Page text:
Sees Flag - Zienagoog, Silkscreen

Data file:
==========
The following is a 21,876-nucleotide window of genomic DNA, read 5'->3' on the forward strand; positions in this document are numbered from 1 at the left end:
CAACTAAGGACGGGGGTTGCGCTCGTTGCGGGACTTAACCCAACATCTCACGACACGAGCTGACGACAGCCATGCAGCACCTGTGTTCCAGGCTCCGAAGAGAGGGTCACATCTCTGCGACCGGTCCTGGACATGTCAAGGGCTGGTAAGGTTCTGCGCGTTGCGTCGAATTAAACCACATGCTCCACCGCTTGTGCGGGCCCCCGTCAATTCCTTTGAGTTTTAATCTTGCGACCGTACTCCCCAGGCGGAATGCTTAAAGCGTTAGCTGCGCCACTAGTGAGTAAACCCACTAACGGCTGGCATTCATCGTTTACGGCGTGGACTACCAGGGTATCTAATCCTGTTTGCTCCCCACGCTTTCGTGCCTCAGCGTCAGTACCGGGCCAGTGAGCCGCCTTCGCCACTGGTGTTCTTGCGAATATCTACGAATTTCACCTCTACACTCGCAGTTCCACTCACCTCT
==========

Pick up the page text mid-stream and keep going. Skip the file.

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Sees Flag - Zienagoog, Silkscreen